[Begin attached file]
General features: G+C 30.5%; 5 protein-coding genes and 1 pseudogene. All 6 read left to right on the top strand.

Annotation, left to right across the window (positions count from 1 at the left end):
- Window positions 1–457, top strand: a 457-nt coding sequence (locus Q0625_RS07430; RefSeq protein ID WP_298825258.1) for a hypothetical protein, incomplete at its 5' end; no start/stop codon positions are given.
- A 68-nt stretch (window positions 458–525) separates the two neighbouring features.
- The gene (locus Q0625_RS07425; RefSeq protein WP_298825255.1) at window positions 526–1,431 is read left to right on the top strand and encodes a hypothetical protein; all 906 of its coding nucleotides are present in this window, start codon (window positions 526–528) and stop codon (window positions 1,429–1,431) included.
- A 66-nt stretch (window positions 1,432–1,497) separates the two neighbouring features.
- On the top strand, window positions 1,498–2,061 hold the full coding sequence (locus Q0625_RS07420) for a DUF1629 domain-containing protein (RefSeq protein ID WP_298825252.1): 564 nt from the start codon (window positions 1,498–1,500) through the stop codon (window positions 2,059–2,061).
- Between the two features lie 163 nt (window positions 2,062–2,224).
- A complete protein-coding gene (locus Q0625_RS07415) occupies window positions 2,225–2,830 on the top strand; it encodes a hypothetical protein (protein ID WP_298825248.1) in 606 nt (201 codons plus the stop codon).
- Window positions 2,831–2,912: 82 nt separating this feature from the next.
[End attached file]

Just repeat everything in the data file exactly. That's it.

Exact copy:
General features: G+C 30.5%; 5 protein-coding genes and 1 pseudogene. All 6 read left to right on the top strand.

Annotation, left to right across the window (positions count from 1 at the left end):
- Window positions 1–457, top strand: a 457-nt coding sequence (locus Q0625_RS07430; RefSeq protein ID WP_298825258.1) for a hypothetical protein, incomplete at its 5' end; no start/stop codon positions are given.
- A 68-nt stretch (window positions 458–525) separates the two neighbouring features.
- The gene (locus Q0625_RS07425; RefSeq protein WP_298825255.1) at window positions 526–1,431 is read left to right on the top strand and encodes a hypothetical protein; all 906 of its coding nucleotides are present in this window, start codon (window positions 526–528) and stop codon (window positions 1,429–1,431) included.
- A 66-nt stretch (window positions 1,432–1,497) separates the two neighbouring features.
- On the top strand, window positions 1,498–2,061 hold the full coding sequence (locus Q0625_RS07420) for a DUF1629 domain-containing protein (RefSeq protein ID WP_298825252.1): 564 nt from the start codon (window positions 1,498–1,500) through the stop codon (window positions 2,059–2,061).
- Between the two features lie 163 nt (window positions 2,062–2,224).
- A complete protein-coding gene (locus Q0625_RS07415) occupies window positions 2,225–2,830 on the top strand; it encodes a hypothetical protein (protein ID WP_298825248.1) in 606 nt (201 codons plus the stop codon).
- Window positions 2,831–2,912: 82 nt separating this feature from the next.